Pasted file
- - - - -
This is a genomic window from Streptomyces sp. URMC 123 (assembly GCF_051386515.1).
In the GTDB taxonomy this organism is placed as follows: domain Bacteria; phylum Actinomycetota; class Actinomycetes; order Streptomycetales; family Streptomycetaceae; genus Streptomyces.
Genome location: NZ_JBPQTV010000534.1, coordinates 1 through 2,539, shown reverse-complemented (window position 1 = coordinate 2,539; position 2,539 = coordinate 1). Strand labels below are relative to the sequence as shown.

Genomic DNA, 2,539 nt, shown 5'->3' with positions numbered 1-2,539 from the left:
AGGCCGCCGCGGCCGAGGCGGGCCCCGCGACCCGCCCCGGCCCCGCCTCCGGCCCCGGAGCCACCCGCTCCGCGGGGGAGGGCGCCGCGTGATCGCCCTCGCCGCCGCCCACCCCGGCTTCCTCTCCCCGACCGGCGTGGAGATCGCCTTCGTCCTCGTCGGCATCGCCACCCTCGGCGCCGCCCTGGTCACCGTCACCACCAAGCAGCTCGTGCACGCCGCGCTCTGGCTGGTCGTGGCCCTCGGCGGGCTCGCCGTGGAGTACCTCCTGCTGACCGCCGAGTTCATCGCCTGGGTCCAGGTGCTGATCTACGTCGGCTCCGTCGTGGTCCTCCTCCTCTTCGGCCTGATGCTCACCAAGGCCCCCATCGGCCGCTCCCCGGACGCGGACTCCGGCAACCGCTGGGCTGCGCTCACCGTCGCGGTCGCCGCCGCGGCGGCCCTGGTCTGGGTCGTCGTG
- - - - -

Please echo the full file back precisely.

This is a genomic window from Streptomyces sp. URMC 123 (assembly GCF_051386515.1).
In the GTDB taxonomy this organism is placed as follows: domain Bacteria; phylum Actinomycetota; class Actinomycetes; order Streptomycetales; family Streptomycetaceae; genus Streptomyces.
Genome location: NZ_JBPQTV010000534.1, coordinates 1 through 2,539, shown reverse-complemented (window position 1 = coordinate 2,539; position 2,539 = coordinate 1). Strand labels below are relative to the sequence as shown.

Genomic DNA, 2,539 nt, shown 5'->3' with positions numbered 1-2,539 from the left:
AGGCCGCCGCGGCCGAGGCGGGCCCCGCGACCCGCCCCGGCCCCGCCTCCGGCCCCGGAGCCACCCGCTCCGCGGGGGAGGGCGCCGCGTGATCGCCCTCGCCGCCGCCCACCCCGGCTTCCTCTCCCCGACCGGCGTGGAGATCGCCTTCGTCCTCGTCGGCATCGCCACCCTCGGCGCCGCCCTGGTCACCGTCACCACCAAGCAGCTCGTGCACGCCGCGCTCTGGCTGGTCGTGGCCCTCGGCGGGCTCGCCGTGGAGTACCTCCTGCTGACCGCCGAGTTCATCGCCTGGGTCCAGGTGCTGATCTACGTCGGCTCCGTCGTGGTCCTCCTCCTCTTCGGCCTGATGCTCACCAAGGCCCCCATCGGCCGCTCCCCGGACGCGGACTCCGGCAACCGCTGGGCTGCGCTCACCGTCGCGGTCGCCGCCGCGGCGGCCCTGGTCTGGGTCGTCGTG